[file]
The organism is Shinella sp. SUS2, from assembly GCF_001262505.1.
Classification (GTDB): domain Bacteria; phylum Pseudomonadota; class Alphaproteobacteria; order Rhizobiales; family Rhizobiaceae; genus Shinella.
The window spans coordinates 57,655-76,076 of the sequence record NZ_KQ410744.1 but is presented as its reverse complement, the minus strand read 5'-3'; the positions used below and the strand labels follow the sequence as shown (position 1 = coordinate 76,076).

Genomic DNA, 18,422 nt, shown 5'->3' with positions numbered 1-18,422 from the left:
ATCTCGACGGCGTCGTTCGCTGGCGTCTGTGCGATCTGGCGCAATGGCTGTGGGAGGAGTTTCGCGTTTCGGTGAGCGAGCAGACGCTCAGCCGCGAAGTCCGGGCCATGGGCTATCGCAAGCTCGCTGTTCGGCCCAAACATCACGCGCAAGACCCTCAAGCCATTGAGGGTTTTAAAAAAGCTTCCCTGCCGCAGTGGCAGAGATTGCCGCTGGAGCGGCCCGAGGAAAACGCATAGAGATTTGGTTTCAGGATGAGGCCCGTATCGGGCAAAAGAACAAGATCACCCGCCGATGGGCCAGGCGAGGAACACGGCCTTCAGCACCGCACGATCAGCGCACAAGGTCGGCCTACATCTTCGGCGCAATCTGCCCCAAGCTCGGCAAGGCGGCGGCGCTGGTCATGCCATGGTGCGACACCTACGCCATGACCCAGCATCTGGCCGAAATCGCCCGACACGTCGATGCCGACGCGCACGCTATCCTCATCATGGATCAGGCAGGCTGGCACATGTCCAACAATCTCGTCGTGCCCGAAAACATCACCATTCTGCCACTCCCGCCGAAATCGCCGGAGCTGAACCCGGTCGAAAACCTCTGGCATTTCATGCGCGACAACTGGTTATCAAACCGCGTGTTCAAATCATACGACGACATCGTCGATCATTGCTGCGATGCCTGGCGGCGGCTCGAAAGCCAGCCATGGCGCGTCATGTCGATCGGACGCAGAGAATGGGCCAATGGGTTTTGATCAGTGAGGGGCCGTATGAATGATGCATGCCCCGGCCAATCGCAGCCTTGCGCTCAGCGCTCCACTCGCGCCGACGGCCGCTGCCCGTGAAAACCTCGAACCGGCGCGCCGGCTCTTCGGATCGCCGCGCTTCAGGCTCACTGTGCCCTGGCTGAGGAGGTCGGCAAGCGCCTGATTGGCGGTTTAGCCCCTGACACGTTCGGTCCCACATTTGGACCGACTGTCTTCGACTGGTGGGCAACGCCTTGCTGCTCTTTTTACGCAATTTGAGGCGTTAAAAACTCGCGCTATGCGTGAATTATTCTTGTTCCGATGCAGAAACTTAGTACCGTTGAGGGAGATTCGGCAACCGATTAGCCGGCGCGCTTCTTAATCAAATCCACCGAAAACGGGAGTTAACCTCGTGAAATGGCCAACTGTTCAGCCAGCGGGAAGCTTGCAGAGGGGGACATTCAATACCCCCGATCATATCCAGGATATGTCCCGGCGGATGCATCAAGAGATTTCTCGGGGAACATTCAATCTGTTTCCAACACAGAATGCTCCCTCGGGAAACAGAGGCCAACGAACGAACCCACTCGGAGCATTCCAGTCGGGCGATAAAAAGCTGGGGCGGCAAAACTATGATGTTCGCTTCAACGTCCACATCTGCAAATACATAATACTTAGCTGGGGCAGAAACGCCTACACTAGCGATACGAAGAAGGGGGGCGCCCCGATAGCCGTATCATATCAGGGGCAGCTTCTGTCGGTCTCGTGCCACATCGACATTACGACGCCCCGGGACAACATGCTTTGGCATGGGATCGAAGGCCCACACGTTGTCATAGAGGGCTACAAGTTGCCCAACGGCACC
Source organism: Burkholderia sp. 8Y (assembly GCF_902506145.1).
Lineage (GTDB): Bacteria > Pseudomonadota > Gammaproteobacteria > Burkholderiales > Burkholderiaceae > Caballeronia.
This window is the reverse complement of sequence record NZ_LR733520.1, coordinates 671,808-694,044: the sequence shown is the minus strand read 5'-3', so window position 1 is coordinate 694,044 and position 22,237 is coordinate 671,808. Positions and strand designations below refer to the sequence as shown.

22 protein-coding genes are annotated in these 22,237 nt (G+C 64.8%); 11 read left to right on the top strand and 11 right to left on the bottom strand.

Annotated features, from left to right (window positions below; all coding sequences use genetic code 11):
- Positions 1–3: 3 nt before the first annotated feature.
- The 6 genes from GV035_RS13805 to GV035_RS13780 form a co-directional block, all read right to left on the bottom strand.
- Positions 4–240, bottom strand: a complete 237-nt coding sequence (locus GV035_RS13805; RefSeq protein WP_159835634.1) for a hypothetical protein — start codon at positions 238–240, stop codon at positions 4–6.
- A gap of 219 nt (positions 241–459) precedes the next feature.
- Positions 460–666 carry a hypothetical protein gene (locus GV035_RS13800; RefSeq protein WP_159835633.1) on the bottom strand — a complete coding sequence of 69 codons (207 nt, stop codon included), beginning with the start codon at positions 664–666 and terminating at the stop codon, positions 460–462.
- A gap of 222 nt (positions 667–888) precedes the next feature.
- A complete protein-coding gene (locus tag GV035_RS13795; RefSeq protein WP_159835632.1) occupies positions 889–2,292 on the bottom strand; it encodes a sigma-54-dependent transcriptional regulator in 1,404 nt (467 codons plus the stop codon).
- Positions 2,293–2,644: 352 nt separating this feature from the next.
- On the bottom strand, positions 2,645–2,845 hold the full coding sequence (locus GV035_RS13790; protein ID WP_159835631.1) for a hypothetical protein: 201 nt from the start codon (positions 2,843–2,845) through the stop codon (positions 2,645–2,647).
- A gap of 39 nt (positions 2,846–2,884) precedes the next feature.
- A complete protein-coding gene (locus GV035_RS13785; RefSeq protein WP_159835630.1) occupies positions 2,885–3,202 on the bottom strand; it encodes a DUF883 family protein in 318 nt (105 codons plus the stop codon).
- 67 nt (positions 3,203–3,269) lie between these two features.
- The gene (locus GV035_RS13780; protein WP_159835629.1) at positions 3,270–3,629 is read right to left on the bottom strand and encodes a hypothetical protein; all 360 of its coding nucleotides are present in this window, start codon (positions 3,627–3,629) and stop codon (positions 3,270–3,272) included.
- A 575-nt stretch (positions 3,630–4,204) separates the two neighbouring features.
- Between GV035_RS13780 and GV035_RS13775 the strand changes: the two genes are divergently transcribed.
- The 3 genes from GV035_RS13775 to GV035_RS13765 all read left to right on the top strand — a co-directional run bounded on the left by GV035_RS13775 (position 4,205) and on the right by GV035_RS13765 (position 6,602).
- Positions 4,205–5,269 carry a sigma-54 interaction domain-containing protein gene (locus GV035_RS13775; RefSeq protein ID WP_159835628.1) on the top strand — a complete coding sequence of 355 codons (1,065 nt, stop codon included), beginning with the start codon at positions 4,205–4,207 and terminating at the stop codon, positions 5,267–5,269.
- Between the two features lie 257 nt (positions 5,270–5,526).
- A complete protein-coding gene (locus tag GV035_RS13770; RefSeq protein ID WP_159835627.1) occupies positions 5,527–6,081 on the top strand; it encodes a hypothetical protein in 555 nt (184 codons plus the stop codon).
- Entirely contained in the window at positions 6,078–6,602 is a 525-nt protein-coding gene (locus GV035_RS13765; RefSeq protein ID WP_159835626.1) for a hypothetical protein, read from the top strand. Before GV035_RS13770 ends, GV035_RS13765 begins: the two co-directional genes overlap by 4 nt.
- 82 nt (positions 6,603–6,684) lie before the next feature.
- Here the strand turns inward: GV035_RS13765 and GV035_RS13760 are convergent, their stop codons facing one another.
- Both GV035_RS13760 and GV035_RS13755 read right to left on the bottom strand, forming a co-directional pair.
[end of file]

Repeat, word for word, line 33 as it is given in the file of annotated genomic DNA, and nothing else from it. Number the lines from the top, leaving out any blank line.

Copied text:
- Both GV035_RS13760 and GV035_RS13755 read right to left on the bottom strand, forming a co-directional pair.